2

Let's call the three families the constant-$u$ family ($C_u$), the constant-$v$ family ($C_v$), and the constant-$w$ family ($C_w$). A surface in the family $C_u$ is of the form $$ G(v,w) = \Sigma(u_0,v,w) $$ for some fixed $u=u_0$. Similarly, a surface in the family $C_v$ is of the form $$ H(u,w) = \Sigma(u,v_0,w) $$ for some fixed $v=v_0$. The ...


1

The intersection of two surfaces is a curve $\Sigma(u_0,v_0,w)$ resp. ($\Sigma(u_0,v,w_0)$, $\Sigma(u,v_0,w_0)$) which has two of three parameters fixed. These curves are coordinate lines on a surfaces patches defined by $\Sigma$. From the second part of the exercise you know that matrices of both first and second fundamental form are diagonal and ...


2

I'm not sure I understand this but it looks like you found a typo. In the last line,assuming $x_{u t}=x_{t u}$ then from the previous line, we have $x_{u t}=x_{t u}=w'$. From a previous line,$x_t\wedge x_u=\beta' \wedge w+u w'\wedge w$, and since $u w'\wedge w$ is orthogonal to $w'$ we should have $(x_t,x_u,x_{u t})=(x_t\wedge x_u,w')=(\beta' \wedge w+u ...


0

HINT: Two parabolic cylinders cut by a transverse plane. The projections on $x,y,z $ planes are: $$\begin{cases} x^2-2 z+1=0 \\ x^2 - 2 y -1 = 0 \\ y-z +1 =0 \end{cases} $$ The constant has to be set to zero in the last equation in order that it become the generator of a cone passing through origin: $$ y=z $$


1

LONG SOLUTION. The equations defining the parabola can be rewritten as parametric equations as follows: $$ \cases{ x=t \cr \displaystyle y={1\over2}t^2-{1\over2}\cr \displaystyle z={1\over2}t^2+{1\over2}\cr } $$ The parametric equation of the line passing through the origin and a point $P(t)=(t,\ t^2/2-{1/2},\ t^2/2+{1/2})$ of the parabola is just ...


2

Using your first definition of orientable, let $$\{(U_i,\phi_i)\}_{i \in I} $$ be an atlas for $S$ satisfying the orientation requirement. To be clear on the notation, $U_i \subset S$ is open and $\phi_i : U_i \to \mathbb{R}^2$ is a homeomorphism, and the orientation requirement says that each overlap map $$\phi_j \circ \phi_i^{-1} : \phi_i(U_i \cap U_j) ...


1

A surface is not orientable if and only if it contains a Möbius band embedded. This property is invariant by diffeomorphims or homeomorphism.


3

In general, an orientation is not exactly a ``smooth choice of unit normal''. This definition is only really helpful for 2D surfaces embedded in 3D. I'm guessing that you need to consider more general manifolds. The best way to generalise is as follows. The normal vector $\mathbf{n}$ to a 2D surface in 3D is really a machine that maps pairs of tangent ...


7

First, look at some pictures of hyperboloids, to get a feeling for their shape and symmetry. There are two ways to think of your hyperboloid. Firstly, it's a surface of revolution. You can form it by drawing the hyperbola $x^2 - z^2 = 1$ in the plane $y=0$, and then rotating this around the $z$-axis. Another way to get your hyperbola is as a "ruled" ...


2

Hint For two geodesics, consider the planes $\Pi$ of symmetry of the hyperboloid $H$ through $(1,0,0)$, and use symmetry and the uniqueness of geodesics to argue that the curves $\Pi \cap H$ must be geodesic. For the other two, one can use that the hyperboloid of one sheet is doubly ruled.


3

HINT: Note that our surface is a surface of revolution, putting us a general context, let $S$ be a surface of revolution with parametrization $X\left(u,v\right)=\left(f\left(u\right)\cos \left(v\right),f\left(u\right)\sin \left(v\right),g\left(u\right)\right)$. Let $\gamma$ a curve in $S$, this is, $\gamma ...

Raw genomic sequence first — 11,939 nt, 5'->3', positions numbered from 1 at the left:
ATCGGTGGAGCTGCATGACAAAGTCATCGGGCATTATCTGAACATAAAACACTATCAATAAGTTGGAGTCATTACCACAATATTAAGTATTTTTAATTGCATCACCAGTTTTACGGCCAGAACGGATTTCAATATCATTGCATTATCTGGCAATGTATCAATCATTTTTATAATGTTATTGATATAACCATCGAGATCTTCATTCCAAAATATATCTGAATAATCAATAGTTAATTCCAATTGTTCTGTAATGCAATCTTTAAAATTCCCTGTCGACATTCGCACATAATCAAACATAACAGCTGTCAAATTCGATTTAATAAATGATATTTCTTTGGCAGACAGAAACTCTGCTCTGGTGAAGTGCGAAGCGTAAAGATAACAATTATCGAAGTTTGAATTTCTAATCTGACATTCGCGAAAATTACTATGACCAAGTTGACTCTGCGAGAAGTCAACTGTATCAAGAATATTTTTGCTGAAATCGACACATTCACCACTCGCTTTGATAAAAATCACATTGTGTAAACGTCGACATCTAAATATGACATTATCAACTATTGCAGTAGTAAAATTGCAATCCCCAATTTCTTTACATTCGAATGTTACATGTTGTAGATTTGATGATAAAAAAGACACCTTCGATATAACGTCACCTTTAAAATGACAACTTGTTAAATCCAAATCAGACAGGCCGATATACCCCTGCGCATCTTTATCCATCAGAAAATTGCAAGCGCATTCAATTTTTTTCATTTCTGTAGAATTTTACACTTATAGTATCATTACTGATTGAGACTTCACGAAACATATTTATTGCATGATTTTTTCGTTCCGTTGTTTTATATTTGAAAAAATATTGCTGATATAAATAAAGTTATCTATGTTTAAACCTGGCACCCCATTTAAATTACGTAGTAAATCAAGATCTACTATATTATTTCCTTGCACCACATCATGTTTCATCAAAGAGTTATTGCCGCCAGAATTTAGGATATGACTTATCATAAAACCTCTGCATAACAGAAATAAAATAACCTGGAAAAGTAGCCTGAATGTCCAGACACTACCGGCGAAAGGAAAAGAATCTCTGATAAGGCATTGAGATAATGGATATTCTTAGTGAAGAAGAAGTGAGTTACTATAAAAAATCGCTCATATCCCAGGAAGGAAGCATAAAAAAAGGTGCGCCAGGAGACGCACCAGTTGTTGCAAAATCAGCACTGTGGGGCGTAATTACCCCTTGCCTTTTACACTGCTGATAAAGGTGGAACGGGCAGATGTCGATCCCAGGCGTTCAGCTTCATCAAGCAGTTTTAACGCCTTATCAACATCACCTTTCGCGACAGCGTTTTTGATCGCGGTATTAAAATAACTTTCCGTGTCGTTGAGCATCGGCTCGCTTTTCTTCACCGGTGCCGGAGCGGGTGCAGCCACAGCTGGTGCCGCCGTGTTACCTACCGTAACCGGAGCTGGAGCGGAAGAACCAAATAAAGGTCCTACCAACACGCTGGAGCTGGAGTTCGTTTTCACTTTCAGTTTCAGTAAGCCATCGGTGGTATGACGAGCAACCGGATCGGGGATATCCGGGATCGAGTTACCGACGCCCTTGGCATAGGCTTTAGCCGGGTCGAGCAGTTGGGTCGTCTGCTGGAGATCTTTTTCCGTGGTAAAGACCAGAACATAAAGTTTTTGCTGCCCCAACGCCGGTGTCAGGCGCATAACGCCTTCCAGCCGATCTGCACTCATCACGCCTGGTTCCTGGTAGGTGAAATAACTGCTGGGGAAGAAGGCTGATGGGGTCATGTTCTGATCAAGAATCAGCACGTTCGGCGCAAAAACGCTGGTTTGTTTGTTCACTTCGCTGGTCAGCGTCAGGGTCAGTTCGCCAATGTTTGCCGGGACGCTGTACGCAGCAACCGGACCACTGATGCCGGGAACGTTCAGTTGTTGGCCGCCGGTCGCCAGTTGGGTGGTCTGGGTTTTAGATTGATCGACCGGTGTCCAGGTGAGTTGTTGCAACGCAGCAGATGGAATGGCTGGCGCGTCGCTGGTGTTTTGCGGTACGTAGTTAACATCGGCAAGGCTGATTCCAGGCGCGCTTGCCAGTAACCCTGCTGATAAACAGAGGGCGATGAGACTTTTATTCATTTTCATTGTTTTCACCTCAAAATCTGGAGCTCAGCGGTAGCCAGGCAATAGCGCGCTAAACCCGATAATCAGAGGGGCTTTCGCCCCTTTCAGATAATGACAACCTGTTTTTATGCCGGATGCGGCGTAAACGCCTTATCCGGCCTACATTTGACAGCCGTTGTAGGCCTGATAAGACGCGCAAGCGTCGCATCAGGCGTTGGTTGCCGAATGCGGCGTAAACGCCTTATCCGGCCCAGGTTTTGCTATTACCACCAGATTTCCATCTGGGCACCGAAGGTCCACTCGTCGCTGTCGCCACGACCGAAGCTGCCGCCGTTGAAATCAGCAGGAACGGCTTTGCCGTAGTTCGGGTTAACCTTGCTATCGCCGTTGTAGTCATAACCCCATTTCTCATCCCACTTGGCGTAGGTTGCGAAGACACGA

2

There are infinitely many geodesics on it in each direction. The meridian, the circumference at neck ( minimum radius), two ruled straight line asymptotes are the 4 principal geodesics you refer to. Their normal curvatures follow Euler's law $$ k_n = k_1 \cos^2 \alpha + k_2 \sin ^2 \alpha \tag{1} $$ respectively for 180 degree rotation the four $k_n's ...


0

Nevermind, please ignore my question, I figured it out. I had to make sure the X was greater than 0, and I included the dip in the calculator in the guess. Edit: After answering my own question and reloading the page, I realized @MartinR said r had to be greater than 0, which was the issue. So, good job on figuring it out, Martin.


1

You were indeed correct to take a look at the Euler Characteristic. Recall that for a surface, $\chi(X) = V-E+F$. Now let n be the number of hexagons and m be the number of heptagons. The number of faces is then $F= n+m$. Now each hexagon has 6 edges and each heptagon has 7 edges, and furthermore each edge is shared by two of the figures. Therefore, the ...


2

Take a point on $S$, $p = (x,y,z)$. We know that $x^2 + y^2 - z^2 - 1 = 0$. Thus $(x+z)(x-z) = (1+y)(1-y)$. Suppose $(x-z) \not = 0$ and $(1+y) \not = 0$ (you can do these two cases by hands). Then of course $\frac{x+z}{1+y} = \frac{1-y}{x-z} = a$ for some $a \in \mathbb{R}$. Since $ctg(x)$ is onto, there is $\theta$ such that $a = ctg(\theta) = ...


2

Let me give an explicit answer: Write $M$ for your surface. First, the $2-$nd fundamental form is typically defined as $II(u,v) := - I(d \nu (u) , v)$ where $\nu : M \rightarrow S^2$ is the Gauss map, i.e. the map that assigns to each point $p$ the unit normal vector to the tangent plane of $p$. (Note that I had a different sign in my comment. I was used ...


1

You know $$\sigma_u\sigma_v = 0 $$ which implies $$\sigma_{uu}\sigma_{v}+\sigma_{u}\sigma_{uv}=0\\ \sigma_{vu}\sigma_{v}+\sigma_{u}\sigma_{vv}=0$$ You also know $$\sigma_u^2=\sigma_v^2$$ which implies $$2\sigma_{uv}\sigma_u=2\sigma_{vv}\sigma_{v}\\ 2\sigma_{uu}\sigma_u=2\sigma_{uv}\sigma_{v} $$ Insert the first two implications into the second to arrive ...